Baby eczema can be alarming, especially when it appears during your baby's first few months. The good news is that not only is it treatable, but it's actually very common, occurring in about 10 to 15%.
Do you want to know if the red, dry and itchy blotches on your baby’s skin are a manifestation of eczema? We hope the responses to these questions will shed light and give you the answers you are looking for.
What is eczema? Based on the Greek word, ekzein, which means to boil out, eczema is a skin condition characterized by rashes that appear all over the body. It is also described as the oozing, crusting, scaling, and pigmentation of the skin. Skin with eczema can also develop papules or small, raised pimples that do not produce pus, which tend to cluster together.
Eczema in babies can start within the first five years, and more often than not, during the first six months of life. Some babies outgrow eczema as they grow older, but some tend to live with it until they become adults.
Why do babies get eczema?
Babies can have eczema for different reasons. One is the lack of ceramides in their body or the fatty cells that protect the skin. When there is not enough production of ceramides, the skin loses water, making it very dry and more susceptible to eczema.
Another reason is heredity. Studies show that babies with parents who have a history of eczema, hay fever or asthma are likely to have eczema. Babies even double their chances of having eczema if both their parents have it. Although babies with eczema may be more predisposed to have allergies and asthma, one does not necessarily cause the other.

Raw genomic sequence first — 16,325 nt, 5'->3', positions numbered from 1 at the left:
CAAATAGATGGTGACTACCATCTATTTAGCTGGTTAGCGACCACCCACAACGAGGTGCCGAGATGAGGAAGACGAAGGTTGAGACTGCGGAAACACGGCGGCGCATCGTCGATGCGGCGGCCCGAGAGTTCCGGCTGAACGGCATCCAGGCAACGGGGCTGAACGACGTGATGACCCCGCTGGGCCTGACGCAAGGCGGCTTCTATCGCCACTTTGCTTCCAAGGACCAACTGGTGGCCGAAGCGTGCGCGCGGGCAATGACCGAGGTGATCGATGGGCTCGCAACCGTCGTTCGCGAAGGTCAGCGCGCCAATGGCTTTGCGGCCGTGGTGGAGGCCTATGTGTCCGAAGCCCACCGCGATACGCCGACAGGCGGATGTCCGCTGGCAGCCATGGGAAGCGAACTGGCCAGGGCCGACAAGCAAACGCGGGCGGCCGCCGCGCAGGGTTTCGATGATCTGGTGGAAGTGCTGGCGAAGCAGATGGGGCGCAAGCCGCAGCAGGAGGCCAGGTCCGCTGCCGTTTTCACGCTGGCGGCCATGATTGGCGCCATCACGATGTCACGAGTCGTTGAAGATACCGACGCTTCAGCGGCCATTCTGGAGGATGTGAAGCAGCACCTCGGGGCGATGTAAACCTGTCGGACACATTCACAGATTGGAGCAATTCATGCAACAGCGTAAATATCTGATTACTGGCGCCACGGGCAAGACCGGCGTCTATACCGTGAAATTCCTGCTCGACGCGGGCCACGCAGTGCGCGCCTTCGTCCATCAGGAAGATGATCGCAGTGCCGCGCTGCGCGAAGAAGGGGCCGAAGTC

A combination of external factors can also cause eczema in babies. Irritants, dust, allergens, microbes, changing weather conditions, food, and stress can all cause eczema.
It can be very difficult to watch babies struggle with eczema, especially when it affects their sleep, but as a parent, it is essential to control their scratches.
This itch-scratch cycle by the National Eczema Organization shows that scratching an itch too much is more damaging than relieving. Scratching worsens rashes, which leads to more itching and more skin inflammation over time.
Eczema symptoms in babies can be in the form of rashes that appear on the cheeks, forehead, scalp, and around the eyes. These eczema symptoms can spread to the creases of their knees and elbows as they learn how to crawl. And as they get older, eczema symptoms can spread to their neck, ankles, and the creases between their legs and buttocks as they become more active and engaged with activities.
Aside from the lack of ceramides and genetics, the following factors are also known to cause baby eczema:
- Dry skin. Dry skin can be caused by a variety of lifestyle factors. Over washing the skin with harsh soaps is one, plus the overuse of alcohol and other sanitizing agents to regularly clean skin. When baby's skin becomes dry because of these practices, it can make their eczema itchier.
- Weather. Although it is impossible to control the weather outdoors, you can take charge of the conditions inside your home. Eczema tends to thrive in hot and humid conditions, so keep your baby's skin comfortable and free from sweating with air-conditioning. If it happens to be cold and dry outside, use a cool mist humidifier to prevent your baby’s skin from becoming too dry.
- Irritants. Aside from bubble baths, laundry soaps and air fresheners infused with perfumes, other causes of baby eczema are clothes made of wool, polyester fabrics, and carpets. Pet hair and dander can also cause eczema flare ups.
- Stress. Babies who have eczema may react to stress by flushing, or the rapid reddening of the skin. This can worsen eczema symptoms already present in them, making skin more itchy and irritated.